Carpel Tunnel Syndrome occurs due to pressure on the median nerve. The Carpal tunnel is a narrow canal surrounded by ligaments and is located on the palm side of your hand. There is a nerve called the median nerve which is present in your forea arm, which is responsible for controlling your thumb and fingers’ movements except for your pinky.
When your median nerve is compressed due to the swelling in the tissues surrounding the flexor tendon or when the tunnel is narrowed, then this condition is known as Carpal Tunnel Syndrome. You can feel pain, numbness, tingling, and weakness in the hand due to the abnormal pressure on the median nerve. Carpal Tunnel Syndrome gets worse in most people over time and so it is important to diagnose it early and get proper treatment.
In its early stages, symptoms of Carpal Tunnel Syndrome can be relieved by taking simple measures, but if the pressure on the median nerve continues, then it can worsen the symptoms and you might need immediate medical attention.
In most cases, Carpal Tunnel Syndrome is caused due to a combination of a variety of factors. Researchhas shown that women and older people are at high risk of developing Carpal Tunnel syndrome. The other factors are:
Though rare, Carpal tunnel syndrome can run within genes in the family
Doing repetitive movements with the same hand for a prolonged period of time can cause the tendons of your wrist to swell, and it can cause pressure on your nerve. This is particularly true as an occupational hazard for manual workers like drillers, carpentars and construction workers
If you are doing an activity that includes stretching your hands and wrist for a prolonged period of time, it can increase your nerve pressure.
Many medical researchers suggest that your body’s hormonal changes during pregnancy may put pressure on your nerve. This is usually secondary to the tissue swelling that results from the hormonal change
The symptoms of Carpal Tunnel Syndrome are as follows:
Usually, the symptoms of Carpal Tunnel syndrome appear slowly, and they are without any injury. In most cases, the symptoms appear for some time, and then they are gone. But, if the condition worsens, the symptoms will appear more frequently and stay for prolonged periods.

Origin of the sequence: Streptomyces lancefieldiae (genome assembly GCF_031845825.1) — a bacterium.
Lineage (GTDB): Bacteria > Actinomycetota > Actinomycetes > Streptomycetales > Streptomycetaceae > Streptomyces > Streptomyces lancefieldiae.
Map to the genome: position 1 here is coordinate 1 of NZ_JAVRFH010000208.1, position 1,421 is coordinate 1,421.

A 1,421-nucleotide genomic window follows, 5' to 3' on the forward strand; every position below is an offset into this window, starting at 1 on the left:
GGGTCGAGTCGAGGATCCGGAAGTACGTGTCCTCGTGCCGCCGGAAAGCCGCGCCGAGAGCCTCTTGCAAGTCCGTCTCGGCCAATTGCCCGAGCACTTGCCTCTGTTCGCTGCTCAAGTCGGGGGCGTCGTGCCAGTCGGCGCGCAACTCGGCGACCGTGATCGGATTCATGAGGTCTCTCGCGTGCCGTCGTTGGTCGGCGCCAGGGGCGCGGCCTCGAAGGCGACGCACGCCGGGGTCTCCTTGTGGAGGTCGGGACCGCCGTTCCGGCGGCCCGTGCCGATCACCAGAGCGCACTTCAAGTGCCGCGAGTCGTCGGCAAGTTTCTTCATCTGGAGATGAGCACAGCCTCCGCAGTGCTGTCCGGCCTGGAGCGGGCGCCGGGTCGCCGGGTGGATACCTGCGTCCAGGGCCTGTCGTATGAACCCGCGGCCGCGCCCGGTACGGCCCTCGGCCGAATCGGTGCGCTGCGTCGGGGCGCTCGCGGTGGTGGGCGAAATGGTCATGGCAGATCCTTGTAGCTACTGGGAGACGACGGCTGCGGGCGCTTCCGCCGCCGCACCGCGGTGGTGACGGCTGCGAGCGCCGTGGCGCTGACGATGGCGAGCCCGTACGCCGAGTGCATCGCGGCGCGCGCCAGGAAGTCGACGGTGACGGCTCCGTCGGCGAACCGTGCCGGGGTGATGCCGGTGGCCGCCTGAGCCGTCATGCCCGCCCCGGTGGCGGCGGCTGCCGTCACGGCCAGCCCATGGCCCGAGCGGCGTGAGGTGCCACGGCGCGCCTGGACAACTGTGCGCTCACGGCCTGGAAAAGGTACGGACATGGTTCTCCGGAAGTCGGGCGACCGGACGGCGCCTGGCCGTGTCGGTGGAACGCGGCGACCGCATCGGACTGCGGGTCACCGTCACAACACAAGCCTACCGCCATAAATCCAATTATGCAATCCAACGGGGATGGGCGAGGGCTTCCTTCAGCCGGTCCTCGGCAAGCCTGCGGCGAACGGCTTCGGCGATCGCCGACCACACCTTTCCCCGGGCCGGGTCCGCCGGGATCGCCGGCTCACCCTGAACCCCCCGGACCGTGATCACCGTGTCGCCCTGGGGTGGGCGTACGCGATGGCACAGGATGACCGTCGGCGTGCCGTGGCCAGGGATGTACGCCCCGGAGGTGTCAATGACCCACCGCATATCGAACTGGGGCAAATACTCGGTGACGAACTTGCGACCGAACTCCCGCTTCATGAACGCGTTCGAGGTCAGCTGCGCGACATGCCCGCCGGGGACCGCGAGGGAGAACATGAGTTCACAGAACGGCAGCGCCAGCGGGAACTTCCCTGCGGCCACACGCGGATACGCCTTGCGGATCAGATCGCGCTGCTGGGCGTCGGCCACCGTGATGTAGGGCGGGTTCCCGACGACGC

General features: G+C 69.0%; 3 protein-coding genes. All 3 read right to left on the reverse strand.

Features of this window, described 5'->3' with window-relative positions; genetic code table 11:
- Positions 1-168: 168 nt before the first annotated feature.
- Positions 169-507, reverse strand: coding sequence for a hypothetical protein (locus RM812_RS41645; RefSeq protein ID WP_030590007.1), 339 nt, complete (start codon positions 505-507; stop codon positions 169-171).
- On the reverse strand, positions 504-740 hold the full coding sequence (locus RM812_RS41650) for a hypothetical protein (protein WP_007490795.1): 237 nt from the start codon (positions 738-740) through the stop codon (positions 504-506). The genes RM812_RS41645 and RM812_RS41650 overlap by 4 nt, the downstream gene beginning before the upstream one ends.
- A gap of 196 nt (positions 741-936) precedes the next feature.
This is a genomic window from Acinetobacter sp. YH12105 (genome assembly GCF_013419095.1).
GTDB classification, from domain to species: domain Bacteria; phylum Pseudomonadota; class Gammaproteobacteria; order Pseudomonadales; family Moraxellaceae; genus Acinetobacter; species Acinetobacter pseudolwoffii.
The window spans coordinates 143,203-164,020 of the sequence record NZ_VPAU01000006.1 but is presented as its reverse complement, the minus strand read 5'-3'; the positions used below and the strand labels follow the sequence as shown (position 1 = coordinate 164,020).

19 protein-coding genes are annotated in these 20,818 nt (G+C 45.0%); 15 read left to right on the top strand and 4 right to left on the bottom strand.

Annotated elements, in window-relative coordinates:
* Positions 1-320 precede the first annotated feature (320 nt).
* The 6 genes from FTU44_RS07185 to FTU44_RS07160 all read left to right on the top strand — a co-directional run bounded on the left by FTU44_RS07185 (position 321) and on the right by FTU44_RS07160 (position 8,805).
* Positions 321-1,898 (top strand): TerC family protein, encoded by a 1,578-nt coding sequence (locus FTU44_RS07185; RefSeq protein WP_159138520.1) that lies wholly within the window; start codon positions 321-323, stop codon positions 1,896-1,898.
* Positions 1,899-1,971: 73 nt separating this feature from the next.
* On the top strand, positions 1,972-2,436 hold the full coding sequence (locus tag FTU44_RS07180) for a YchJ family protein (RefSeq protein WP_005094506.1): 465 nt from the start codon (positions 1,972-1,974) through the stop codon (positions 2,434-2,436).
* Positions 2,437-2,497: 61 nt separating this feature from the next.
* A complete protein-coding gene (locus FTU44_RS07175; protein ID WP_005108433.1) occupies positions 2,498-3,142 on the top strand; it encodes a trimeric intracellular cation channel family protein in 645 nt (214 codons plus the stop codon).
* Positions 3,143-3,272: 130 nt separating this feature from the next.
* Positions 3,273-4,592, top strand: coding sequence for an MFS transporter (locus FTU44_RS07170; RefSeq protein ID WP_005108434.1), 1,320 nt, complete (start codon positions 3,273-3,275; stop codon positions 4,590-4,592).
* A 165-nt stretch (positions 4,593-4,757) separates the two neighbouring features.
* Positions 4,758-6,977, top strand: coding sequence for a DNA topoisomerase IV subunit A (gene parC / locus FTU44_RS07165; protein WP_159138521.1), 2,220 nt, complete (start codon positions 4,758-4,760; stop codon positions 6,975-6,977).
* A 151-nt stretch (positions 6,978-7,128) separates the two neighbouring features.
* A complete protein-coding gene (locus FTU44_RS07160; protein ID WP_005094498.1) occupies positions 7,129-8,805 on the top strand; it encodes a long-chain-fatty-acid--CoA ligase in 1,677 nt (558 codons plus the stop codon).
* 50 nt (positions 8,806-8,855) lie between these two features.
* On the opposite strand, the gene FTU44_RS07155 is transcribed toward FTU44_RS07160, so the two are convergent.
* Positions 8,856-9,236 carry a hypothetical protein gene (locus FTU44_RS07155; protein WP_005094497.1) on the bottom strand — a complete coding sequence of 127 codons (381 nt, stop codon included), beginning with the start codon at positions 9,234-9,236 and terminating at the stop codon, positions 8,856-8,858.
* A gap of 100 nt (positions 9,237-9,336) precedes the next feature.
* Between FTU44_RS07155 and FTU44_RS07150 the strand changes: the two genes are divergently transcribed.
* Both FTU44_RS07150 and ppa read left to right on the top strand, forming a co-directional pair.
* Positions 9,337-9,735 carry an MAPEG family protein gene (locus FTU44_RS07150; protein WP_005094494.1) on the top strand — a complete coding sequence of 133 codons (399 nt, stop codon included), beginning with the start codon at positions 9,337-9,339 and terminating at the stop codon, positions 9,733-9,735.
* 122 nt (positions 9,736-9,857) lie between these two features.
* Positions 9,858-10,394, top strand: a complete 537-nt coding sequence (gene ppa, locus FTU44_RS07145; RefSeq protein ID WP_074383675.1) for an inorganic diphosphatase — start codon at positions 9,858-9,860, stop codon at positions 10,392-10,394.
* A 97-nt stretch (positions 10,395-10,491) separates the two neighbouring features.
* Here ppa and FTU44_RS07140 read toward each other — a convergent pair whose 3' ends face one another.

Most symptoms usually appear at night. You might feel that your hand falls asleep, and you feel numb. When you wake up, the numbness and tingling can go all the way to your shoulder. Morning symptoms usually appear when you hold any object for a long time period.
If the symptoms of Carpal Tunnel Syndrome appear more frequently and they start interfering with your sleep and daily routine activities, then its best you see a doctor because it can result in permanent nerve damage if not treated properly.
Your doctor can use the following methods to diagnose Carpal Tunnel Syndrome:
The doctor may ask some questions about your medical history and your family history. He will check the history of your symptoms. He will carefully examine your hand, and he can perform a number of tests on your hand and wrist to identify if you have Carpal Tunnel Syndrome.
Some doctors use x-rays of the affected hand and wrist to check if there is a bony cause for pain that is masquerading as carpal tunnel syndrome.
Your doctor may use electromyography because it can detect if there is any damage to the muscles controlled by the median nerve. It can also help to rule out other problems.
Your doctor uses electrodes taped to your skin to measure the signals in your hand and arm’s nerves.
There are plenty of non-surgical treatments available for Carpal Tunnel Syndrom like:
You can wear a brace or splint at night to stop yourself from bending your wrist. It will keep your wrist positioned in a straight line, and as a result, the pressure on your nerve will be reduced. You can also wear a splint in the daytime when performing different activities to get relief from symptoms.
You can use NSAIDs like ibuprofen and naproxen to get rid of symptoms like pain and inflammation.
If your symptoms appear due to your hand’s frequent use and repeated motions, try to make some changes to your activity that will break the routine of your hand movements.
You can do stretching and strengthening exercises with your hand, and it will make you feel better.
If you have tried all the non-surgical methods mentioned above, but your symptoms still persist, then you may need to have surgery. Your doctor will assess your symptoms and will let to know which surgical procedure will be adopted. The surgery which is performed for the treatment of Carpal Tunnel Syndrome is known as “Carpal Tunnel Release or Decompression.”
There are two different techniques used to perform this surgery:
Both methods aim to relieve pressure on your median nerve by cutting the ligament that forms the roof of the tunnel. As a result, the tunnel’s size increases, and the pressure on your nerve is decreased.
If you opt for surgical options, then it can take some time to recover. It can take 2 months for your grip and pinch strength to return to normal in some cases. The doctor may also recommend you to wear splints and braces for a few weeks to restrict your wrist and hand movements.
These are the details that you need to know about Carpal Tunnel Syndrome. If you still have any questions in your mind then please contact Dr. Gowreeson Thevendran or visit www.orthofootmd.com.